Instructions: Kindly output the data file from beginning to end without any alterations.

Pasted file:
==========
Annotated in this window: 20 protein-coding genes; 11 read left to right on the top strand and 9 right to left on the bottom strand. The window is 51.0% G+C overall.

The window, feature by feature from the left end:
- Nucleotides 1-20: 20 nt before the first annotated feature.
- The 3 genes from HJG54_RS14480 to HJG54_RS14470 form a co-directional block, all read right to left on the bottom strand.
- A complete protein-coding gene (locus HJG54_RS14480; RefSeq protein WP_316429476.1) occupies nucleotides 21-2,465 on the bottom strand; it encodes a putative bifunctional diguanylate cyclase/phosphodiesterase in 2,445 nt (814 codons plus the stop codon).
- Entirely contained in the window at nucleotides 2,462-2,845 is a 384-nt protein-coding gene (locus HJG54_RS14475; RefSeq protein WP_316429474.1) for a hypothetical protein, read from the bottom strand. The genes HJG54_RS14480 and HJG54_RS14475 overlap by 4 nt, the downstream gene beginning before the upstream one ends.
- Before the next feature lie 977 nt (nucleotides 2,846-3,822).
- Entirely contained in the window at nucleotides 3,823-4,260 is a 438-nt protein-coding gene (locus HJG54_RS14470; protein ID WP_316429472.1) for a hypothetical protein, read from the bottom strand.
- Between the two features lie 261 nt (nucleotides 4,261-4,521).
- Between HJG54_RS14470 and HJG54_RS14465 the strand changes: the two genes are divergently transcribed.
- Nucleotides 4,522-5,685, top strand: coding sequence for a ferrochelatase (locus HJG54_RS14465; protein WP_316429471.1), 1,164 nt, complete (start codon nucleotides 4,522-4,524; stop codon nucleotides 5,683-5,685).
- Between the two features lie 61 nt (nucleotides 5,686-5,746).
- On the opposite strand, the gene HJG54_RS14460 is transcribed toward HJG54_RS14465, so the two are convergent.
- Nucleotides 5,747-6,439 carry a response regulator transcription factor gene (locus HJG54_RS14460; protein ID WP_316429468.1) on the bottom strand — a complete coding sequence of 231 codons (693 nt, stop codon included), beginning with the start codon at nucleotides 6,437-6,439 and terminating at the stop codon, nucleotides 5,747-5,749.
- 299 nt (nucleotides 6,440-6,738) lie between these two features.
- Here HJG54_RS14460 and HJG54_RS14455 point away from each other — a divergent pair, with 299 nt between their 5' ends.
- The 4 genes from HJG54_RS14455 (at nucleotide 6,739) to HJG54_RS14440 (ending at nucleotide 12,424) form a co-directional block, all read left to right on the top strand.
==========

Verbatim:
Annotated in this window: 20 protein-coding genes; 11 read left to right on the top strand and 9 right to left on the bottom strand. The window is 51.0% G+C overall.

The window, feature by feature from the left end:
- Nucleotides 1-20: 20 nt before the first annotated feature.
- The 3 genes from HJG54_RS14480 to HJG54_RS14470 form a co-directional block, all read right to left on the bottom strand.
- A complete protein-coding gene (locus HJG54_RS14480; RefSeq protein WP_316429476.1) occupies nucleotides 21-2,465 on the bottom strand; it encodes a putative bifunctional diguanylate cyclase/phosphodiesterase in 2,445 nt (814 codons plus the stop codon).
- Entirely contained in the window at nucleotides 2,462-2,845 is a 384-nt protein-coding gene (locus HJG54_RS14475; RefSeq protein WP_316429474.1) for a hypothetical protein, read from the bottom strand. The genes HJG54_RS14480 and HJG54_RS14475 overlap by 4 nt, the downstream gene beginning before the upstream one ends.
- Before the next feature lie 977 nt (nucleotides 2,846-3,822).
- Entirely contained in the window at nucleotides 3,823-4,260 is a 438-nt protein-coding gene (locus HJG54_RS14470; protein ID WP_316429472.1) for a hypothetical protein, read from the bottom strand.
- Between the two features lie 261 nt (nucleotides 4,261-4,521).
- Between HJG54_RS14470 and HJG54_RS14465 the strand changes: the two genes are divergently transcribed.
- Nucleotides 4,522-5,685, top strand: coding sequence for a ferrochelatase (locus HJG54_RS14465; protein WP_316429471.1), 1,164 nt, complete (start codon nucleotides 4,522-4,524; stop codon nucleotides 5,683-5,685).
- Between the two features lie 61 nt (nucleotides 5,686-5,746).
- On the opposite strand, the gene HJG54_RS14460 is transcribed toward HJG54_RS14465, so the two are convergent.
- Nucleotides 5,747-6,439 carry a response regulator transcription factor gene (locus HJG54_RS14460; protein ID WP_316429468.1) on the bottom strand — a complete coding sequence of 231 codons (693 nt, stop codon included), beginning with the start codon at nucleotides 6,437-6,439 and terminating at the stop codon, nucleotides 5,747-5,749.
- 299 nt (nucleotides 6,440-6,738) lie between these two features.
- Here HJG54_RS14460 and HJG54_RS14455 point away from each other — a divergent pair, with 299 nt between their 5' ends.
- The 4 genes from HJG54_RS14455 (at nucleotide 6,739) to HJG54_RS14440 (ending at nucleotide 12,424) form a co-directional block, all read left to right on the top strand.